Conquering the Sahara Desert

 

Sahara Desert

The Sahara, the epitome of mystic awe and Arabian wonders. Spanning much of North Africa, it is the largest hot desert in the world. Conditions are harsh: sand temperatures reach up to 80 degrees with no water in sight.

Sahara Desert

In the vastness of the desert, there is nothing but sand. No network, no internet, no distractions. It is where you can fully be present in the moment and alone with your thoughts. The landscape that greeted us was alien, nearly ethereal. Having lived in Singapore all my life, it is so odd when there is space – vast, uninterrupted space. What do you do with it? It’s an amazing feeling to just sit and watch the ebb and flow of the dunes.

Sahara Desert

An added bonus: Camels. These one-humped friendly faces are called Dromedaries, a species of camel that inhabits Middle East and Northern Africa. Two humped camels are only found in Central Asia.

Sahara Desert

These gentle creatures are just too adorable. Most expeditions include camel trekking in their tour packages so you can ride off in the sunset with your Prince Charming.

Sahara Desert

Unfortunately, my Prince Charming was nowhere to be found. Instead, I went with a friend and we rode off slightly after breakfast. Camel riding might look easy but it’s actually very difficult – and painful! I had stupidly decided that it would be a good idea to take OOTDs with the stunning Sahara backdrop and wore a maxi dress. Because sitting on the camel is so bumpy, you have to use your thighs to “kiap” (squeeze) the camels to hold on and not fall off. Imagine doing that clumsily in a maxi dress. I literally walked away (i.e. jumped off the camel and walked back to the camp) with a friction burn on my thighs.

Sahara Desert

Many of the guides at the camp were also indigenous Berber people who were more than happy to share about their culture and traditions with us. Shisha – which has been recently banned in Singapore – is a part of their everyday life.

Sahara Desert

We also caught a glimpse of how the nomadic Berber still live today. While we were having lunch under the cool, cool shade of some trees, a local camel-man (not pictured, and those were the exact words our guide used to describe him) came to join us for lunch. Through badly coordinated body language and a lot of help from our guide for translation, we traded stories of how Singapore was a city with 60-storey buildings, which was unfathomable to him; and of how he had been born in the desert and living in the Sahara his whole life, which was unfathomable to us.

Sahara Desert

“I have always loved the desert. One sits down on a desert sand dune, sees nothing, hears nothing. Yet through the silence something throbs, and gleams…” – The Little Prince

The sunsets are not to be missed – the red glow of the sand is unbelievably therapeutic. Maybe smoke some shisha with the locals and talk about the happenings of today and just watch as a day ends.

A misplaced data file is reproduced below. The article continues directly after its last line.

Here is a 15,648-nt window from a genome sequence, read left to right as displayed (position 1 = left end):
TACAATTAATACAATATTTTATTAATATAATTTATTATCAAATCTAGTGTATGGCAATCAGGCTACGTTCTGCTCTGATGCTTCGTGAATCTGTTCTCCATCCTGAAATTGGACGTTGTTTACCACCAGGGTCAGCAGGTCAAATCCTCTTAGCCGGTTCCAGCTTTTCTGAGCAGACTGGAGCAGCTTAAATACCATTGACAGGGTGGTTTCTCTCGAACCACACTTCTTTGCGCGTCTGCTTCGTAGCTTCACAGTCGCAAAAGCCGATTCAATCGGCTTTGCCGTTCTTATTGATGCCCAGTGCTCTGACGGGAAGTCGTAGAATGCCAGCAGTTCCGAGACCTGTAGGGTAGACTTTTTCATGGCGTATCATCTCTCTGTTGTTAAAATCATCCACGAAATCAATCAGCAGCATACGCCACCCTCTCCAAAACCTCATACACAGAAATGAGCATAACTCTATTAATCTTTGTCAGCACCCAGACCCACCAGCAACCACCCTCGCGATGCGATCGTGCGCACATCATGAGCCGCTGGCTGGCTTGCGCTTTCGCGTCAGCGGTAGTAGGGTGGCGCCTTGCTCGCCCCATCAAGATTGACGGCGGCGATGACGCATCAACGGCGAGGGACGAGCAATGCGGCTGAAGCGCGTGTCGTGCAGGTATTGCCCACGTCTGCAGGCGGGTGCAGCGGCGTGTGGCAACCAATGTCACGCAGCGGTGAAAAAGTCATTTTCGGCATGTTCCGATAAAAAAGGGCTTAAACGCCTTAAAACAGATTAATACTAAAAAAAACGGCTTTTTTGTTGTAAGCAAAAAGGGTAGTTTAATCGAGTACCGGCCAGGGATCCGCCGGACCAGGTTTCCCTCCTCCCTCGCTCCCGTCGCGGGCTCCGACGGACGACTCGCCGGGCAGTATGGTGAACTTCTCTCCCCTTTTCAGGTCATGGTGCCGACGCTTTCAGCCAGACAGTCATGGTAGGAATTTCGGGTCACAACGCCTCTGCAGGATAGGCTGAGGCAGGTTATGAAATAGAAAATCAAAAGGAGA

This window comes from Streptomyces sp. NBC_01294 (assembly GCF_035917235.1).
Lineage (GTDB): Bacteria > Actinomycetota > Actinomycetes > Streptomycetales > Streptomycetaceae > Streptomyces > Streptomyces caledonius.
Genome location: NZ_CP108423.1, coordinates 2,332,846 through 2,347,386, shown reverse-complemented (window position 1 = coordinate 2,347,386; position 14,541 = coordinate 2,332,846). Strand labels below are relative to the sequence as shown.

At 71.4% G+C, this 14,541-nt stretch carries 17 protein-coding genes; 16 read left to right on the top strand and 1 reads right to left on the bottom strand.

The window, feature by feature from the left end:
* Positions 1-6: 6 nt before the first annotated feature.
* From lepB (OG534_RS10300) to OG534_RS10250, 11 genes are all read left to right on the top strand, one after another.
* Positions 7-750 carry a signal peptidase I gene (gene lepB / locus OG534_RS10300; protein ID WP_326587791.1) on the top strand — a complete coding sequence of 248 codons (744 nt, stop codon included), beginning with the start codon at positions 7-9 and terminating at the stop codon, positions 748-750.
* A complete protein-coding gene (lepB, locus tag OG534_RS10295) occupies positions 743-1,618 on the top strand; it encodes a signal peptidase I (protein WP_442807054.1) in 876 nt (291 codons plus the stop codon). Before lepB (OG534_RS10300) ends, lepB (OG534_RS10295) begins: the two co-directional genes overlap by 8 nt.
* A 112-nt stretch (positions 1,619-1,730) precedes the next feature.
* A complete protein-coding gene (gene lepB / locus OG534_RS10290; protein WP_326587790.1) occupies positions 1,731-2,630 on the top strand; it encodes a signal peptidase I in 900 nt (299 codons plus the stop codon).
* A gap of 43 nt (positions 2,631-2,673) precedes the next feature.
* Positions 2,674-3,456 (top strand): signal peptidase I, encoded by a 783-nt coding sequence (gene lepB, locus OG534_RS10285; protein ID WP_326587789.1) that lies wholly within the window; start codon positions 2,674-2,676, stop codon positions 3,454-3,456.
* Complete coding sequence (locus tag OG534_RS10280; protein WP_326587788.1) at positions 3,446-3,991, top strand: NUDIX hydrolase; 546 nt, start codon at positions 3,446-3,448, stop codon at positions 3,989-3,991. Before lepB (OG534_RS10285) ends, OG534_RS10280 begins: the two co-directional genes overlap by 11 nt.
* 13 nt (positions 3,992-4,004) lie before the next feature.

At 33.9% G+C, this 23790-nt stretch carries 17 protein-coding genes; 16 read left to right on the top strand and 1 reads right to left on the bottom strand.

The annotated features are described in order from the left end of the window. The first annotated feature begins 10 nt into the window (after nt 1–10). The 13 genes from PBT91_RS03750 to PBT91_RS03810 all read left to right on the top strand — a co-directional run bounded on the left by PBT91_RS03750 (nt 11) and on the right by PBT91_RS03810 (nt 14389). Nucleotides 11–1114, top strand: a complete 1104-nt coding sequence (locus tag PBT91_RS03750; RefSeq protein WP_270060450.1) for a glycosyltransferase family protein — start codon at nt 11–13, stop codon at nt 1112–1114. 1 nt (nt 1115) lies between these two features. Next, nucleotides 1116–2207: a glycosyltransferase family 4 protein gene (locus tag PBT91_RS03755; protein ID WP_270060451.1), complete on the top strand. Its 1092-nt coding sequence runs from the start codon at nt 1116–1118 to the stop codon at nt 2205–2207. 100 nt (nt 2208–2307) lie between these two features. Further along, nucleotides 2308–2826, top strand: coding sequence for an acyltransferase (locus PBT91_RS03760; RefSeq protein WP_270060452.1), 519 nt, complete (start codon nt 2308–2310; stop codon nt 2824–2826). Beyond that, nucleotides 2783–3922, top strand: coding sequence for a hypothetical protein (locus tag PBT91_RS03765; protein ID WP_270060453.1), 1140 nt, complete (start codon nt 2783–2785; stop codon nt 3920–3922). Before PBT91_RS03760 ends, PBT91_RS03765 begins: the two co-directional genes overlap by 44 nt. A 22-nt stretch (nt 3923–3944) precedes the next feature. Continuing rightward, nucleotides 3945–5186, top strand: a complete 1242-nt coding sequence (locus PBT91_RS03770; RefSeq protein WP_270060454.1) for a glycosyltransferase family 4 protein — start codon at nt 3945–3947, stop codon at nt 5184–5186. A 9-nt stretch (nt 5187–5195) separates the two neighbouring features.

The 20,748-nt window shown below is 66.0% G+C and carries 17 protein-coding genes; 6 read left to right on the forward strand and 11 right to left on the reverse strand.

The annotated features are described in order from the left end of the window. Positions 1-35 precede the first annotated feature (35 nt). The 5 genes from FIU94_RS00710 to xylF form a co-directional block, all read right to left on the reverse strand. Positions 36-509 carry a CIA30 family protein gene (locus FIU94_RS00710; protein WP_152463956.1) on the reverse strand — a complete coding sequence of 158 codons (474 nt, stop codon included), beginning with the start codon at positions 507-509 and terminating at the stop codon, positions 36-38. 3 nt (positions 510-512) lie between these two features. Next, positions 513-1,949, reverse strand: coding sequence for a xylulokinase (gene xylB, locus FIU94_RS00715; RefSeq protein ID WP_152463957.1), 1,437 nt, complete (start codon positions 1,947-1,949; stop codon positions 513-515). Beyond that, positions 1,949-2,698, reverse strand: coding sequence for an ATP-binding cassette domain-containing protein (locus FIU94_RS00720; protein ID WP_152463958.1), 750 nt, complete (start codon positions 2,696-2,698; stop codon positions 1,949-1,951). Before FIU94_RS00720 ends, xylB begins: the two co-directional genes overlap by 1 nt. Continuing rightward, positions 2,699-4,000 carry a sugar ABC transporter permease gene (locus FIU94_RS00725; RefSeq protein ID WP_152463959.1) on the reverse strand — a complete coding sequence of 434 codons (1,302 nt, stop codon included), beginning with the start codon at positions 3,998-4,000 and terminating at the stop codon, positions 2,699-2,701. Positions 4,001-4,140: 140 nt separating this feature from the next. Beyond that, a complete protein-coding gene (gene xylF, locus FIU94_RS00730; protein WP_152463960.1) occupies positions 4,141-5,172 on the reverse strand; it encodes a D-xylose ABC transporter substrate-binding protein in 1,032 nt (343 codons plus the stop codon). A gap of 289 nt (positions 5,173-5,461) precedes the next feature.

Sahara Desert

For a place with a scarcity of water, there is an irony to which how the sand mimics the flow of water. You cannot quite hold it in your hands, yet you feel it slipping.

Sahara Desert

Have some fun climbing up the sand dunes, because it is way harder than it looks.

Sahara Desert

Sahara Desert

Just as you thought the most beautiful part of your experience is over, night falls. The air becomes cool (almost too cold actually, do bring a sweater), the heat of the day disperses and slowly but surely, some stars start to appear.

Sahara Desert

Due to the remoteness of the Sahara, the walkways are lit by candlelight, which brings a certain air of mystery I’m not complaining about.

Sahara Desert

Sing songs by the campfire with the locals.

Sahara Desert

Last but not least, the starry night sky of the Sahara. Because of its low humidity, there are hardly ever any clouds. This makes the Sahara a prime spot for night sky photography. Unfortunately, I didn’t have a tripod with me at the moment so I had to improvise and took this whilst balancing the camera precariously on a chair. Bring your tripod!

 

How to get there

 

Most trips to the Sahara depart from Marrakesh, Morocco. I would personally recommend spending a minimum of two nights in the desert as the journey, while entirely scenic, is rather tedious. I stayed in Erg Chigaga Luxury Camp (http://www.morocco-luxury-camps.com/) where prices start from 650 euros for two nights in the desert. Prices also include transport, 2 nights in a local hotel for an en-route stopover (one night there and one night back). The camp itself is quite comfortable, there is an en-suite bathroom equipped with hot water for showers and even a flushing toilet! Fair warning though, the water is a little briny as it comes from a nearby well.

Sahara Desert

Sahara Desert

Sahara Desert

For the budget conscious, there is an option of more basic camps (http://www.morocco-desert-camp.com/). There is still hot water for showering, but the toilets are shared.

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*All images were taken by thetravelynn.com unless stated otherwise.

 

About the author:

 

Sahara Desert

Hi, I’m Lynn and I’m an travel addict. I like shiny things (aka luxury travel), photographing animals and ticking places off my bucket-list even though I hope not to die so soon. If you liked this article, do visit my website at www.thetravelynn.com. Follow me @thetravelynn on Facebook, Twitter and Instagram!